In-class movies waste time


Can you watch to learn?

Movies in class can be helpful or pointless. There is a fine line separating the two.

Random clips about cats, touching sport movies, or comedies are entertaining, for sure, but in a classroom setting, there is no educational point.

Not to say that a moral lesson, or a lesson about entertainment, could not be made, but showing these films does not teach a student a class subject.

Even if a movie is full of factual information, it is not always purposeful. Long movies usually aren’t beneficial: students can start to zone out, get bored, and stop listening.

Some teachers force their students to take notes on the movie to make sure that they retain information. Although it’s a good thought, people still do not always pay attention when it is actually happening. From copying off the neighbor to writing about pointless things, students are not learning. The information is just not sticking in their brain because the students aren’t actually being taught.

Precious time in the classroom is not something we should be wasting watching movies. A teacher is there to share his or her knowledge with the students and inspire them to learn.

The teacher should be there to start a lively debate discussing the movie, not to sit there and present the film.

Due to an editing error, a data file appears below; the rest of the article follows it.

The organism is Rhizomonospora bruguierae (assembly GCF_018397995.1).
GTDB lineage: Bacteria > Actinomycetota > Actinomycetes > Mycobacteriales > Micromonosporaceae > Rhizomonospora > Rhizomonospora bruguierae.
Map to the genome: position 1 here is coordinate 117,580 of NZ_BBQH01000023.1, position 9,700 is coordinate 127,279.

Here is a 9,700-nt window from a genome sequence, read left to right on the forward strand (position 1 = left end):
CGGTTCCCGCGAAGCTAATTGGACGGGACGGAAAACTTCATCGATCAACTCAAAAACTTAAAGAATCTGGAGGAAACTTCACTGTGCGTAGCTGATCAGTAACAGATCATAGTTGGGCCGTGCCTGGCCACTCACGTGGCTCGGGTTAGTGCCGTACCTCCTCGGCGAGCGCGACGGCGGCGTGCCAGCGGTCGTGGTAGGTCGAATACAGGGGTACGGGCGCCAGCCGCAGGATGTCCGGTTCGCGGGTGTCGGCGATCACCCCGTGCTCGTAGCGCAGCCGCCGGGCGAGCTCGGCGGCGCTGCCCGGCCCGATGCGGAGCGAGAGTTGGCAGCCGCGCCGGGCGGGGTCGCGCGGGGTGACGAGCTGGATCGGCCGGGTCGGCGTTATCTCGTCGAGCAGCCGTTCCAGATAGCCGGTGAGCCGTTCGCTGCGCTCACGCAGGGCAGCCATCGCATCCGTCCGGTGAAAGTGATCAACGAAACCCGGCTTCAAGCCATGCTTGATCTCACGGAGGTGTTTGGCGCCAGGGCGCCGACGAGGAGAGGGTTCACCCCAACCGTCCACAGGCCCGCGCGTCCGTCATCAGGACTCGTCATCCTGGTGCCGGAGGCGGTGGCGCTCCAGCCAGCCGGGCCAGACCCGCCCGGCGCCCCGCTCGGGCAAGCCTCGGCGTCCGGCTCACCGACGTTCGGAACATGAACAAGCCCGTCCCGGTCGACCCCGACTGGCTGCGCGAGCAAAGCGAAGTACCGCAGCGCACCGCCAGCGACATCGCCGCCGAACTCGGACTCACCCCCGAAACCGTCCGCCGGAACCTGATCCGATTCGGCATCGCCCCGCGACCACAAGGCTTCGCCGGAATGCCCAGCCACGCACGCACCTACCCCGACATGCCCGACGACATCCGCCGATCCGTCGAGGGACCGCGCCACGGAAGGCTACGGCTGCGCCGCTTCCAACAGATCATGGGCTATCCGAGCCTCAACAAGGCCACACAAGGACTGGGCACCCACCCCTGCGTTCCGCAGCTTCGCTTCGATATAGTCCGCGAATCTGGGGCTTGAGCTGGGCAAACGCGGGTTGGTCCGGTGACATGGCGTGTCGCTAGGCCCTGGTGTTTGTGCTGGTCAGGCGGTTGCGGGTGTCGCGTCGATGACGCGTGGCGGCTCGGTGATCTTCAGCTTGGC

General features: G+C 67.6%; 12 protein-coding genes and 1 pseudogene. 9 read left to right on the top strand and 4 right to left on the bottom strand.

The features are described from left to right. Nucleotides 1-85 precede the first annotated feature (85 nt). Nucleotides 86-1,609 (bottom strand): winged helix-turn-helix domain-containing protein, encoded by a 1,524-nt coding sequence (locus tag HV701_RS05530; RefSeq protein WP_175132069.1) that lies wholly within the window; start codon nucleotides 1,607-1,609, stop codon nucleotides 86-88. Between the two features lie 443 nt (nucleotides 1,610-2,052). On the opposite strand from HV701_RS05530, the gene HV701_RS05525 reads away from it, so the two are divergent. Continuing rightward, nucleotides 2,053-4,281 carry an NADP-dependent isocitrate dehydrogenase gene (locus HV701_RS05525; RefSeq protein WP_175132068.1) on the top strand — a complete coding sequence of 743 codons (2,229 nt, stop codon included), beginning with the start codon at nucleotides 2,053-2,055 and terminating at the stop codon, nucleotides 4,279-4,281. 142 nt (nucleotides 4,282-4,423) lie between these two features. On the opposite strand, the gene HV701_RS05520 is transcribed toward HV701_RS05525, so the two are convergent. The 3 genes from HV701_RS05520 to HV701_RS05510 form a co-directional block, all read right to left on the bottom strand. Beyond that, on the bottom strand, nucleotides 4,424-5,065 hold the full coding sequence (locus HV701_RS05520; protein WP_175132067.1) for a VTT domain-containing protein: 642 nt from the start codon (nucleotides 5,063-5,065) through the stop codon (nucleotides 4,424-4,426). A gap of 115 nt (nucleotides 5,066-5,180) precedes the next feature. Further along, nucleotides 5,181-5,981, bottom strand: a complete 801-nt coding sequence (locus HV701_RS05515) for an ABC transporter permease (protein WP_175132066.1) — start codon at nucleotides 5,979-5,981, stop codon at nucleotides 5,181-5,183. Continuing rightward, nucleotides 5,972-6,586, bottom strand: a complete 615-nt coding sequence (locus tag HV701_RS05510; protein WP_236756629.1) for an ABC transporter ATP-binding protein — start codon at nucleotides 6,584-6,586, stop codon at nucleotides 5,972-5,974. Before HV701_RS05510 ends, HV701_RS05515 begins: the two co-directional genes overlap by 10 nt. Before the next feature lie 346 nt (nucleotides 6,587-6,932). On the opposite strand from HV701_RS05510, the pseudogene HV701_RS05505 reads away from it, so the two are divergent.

A high school in New York, Newburgh Free Academy, enacted a rule where each teacher must ask permission before using a movie in class. This idea works to “force the teachers to justify the use of class time to view films,” according to The Times-Herald Record.

Short clips of videos or movies are the way to go. Primarily teaching, the teacher could add to his or her lesson by enforcing the concept with a short clip that reiterates the information taught. Presenting the information in a new fashion facilitates discussions from a different perspective which helps in the learning process.

Social studies teacher Jake Hollin often uses short clips in his classes. The students learn a lesson and then take five minutes to watch a historical reenactment, an animated college student explaining his opinion on the matter, or an illustrated video.

Chemistry teacher Julie Baker also uses short clips in addition to her lessons. Students in her class like the videos as a way of explaining the material in a new way.

In short, movie clips that tie in with class material can be beneficial. Long, drawn out movies waste your precious money.

Morgan Taylor is a Copy Editor for The Patriot and